The UK government is “obviously concerned” at the repercussions of Facebook’s shutdown of large numbers of news and public information resources in Australia, Downing Street has said, confirming that the culture secretary will meet the US company this week.
Oliver Dowden is “expecting to meet Facebook this week”, Boris Johnson’s spokesperson said, adding that the date had yet to be confirmed.
Facebook has faced a wave of condemnation and negative publicity after it suspended Facebook pages for government bodies, health departments and charities along with those for news sites in Australia amid a row over a new law that would force it and other platforms to pay for links to news content.
Johnson’s spokesperson said: “We are obviously concerned about access to news being restricted in Australia. As we always have done, we’ll be robust in defending free speech and journalism.”
The spokesperson was asked whether the UK could consider following suit in obliging Facebook and similar companies which make huge revenues linking to journalism to pay for this. He said the UK was setting up a unit “to promote competition in digital markets and ensure major tech companies cannot exploit a dominant market position”.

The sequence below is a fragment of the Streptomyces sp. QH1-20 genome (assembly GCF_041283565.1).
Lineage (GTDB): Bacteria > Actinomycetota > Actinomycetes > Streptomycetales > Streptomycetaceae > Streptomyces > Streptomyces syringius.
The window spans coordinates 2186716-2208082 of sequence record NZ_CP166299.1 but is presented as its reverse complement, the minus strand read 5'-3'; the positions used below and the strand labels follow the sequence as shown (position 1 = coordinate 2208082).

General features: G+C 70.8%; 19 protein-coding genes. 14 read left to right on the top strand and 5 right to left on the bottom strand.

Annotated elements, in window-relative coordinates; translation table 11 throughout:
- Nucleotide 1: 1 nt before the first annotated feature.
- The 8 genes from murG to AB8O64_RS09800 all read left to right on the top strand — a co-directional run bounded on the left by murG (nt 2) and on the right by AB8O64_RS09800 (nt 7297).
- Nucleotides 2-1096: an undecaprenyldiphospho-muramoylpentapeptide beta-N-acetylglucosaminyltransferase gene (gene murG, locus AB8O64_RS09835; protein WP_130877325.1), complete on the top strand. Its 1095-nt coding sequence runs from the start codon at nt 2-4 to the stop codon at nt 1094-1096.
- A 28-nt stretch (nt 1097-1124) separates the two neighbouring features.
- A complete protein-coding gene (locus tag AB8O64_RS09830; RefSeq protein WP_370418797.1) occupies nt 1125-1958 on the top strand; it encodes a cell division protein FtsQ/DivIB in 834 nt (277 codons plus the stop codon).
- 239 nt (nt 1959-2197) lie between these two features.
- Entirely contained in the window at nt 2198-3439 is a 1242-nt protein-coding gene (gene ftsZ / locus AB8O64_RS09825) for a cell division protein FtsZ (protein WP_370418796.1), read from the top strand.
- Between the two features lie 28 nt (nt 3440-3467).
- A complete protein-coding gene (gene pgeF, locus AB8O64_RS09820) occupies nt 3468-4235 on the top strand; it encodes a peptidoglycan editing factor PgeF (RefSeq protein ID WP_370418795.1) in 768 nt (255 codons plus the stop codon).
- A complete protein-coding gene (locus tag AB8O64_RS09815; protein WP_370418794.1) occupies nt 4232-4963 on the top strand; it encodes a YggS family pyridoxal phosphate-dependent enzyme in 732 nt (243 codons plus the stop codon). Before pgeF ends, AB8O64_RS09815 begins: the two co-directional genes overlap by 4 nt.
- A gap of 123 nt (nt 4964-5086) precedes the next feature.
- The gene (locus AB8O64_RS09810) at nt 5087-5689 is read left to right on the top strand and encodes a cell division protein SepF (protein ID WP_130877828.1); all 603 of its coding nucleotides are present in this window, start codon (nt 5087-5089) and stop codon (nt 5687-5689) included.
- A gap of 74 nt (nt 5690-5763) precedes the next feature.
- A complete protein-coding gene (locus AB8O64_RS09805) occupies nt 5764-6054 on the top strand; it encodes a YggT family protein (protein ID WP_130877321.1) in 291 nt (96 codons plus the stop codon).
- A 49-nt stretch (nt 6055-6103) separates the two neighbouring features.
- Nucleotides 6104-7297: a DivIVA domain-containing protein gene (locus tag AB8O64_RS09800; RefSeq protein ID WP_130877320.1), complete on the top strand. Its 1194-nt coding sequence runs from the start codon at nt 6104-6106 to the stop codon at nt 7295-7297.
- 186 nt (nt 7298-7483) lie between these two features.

This will be established within the government’s competition watchdog, the Competition and Markets Authority (CMA), from April, with a consultation to take place on the unit’s “form and function”.
Asked whether it would look at an Australian-style system, the No 10 spokesperson said: “As part of the plans we will introduce a new statutory code of conduct that will support the sustainability of the news publishing industry, and try and help rebalance the relationship between publishers and online platforms.”
Facebook’s actions in Australia have been condemned as an “attack on democracy” in an open letter from dozens of prominent charities, media and campaign groups around the world.
In an interview with the Financial Times on Monday, Andrea Coscelli, the CMA’s chief executive, said the watchdog planned to launch a series of antitrust investigations into big tech companies this year.
“Until we have these new legal powers, if we want to achieve impact for consumers in the UK, we need to use our current [tools],” he said. “There are quite a few cases against the digital platforms in Brussels today and a number of these include the UK market.”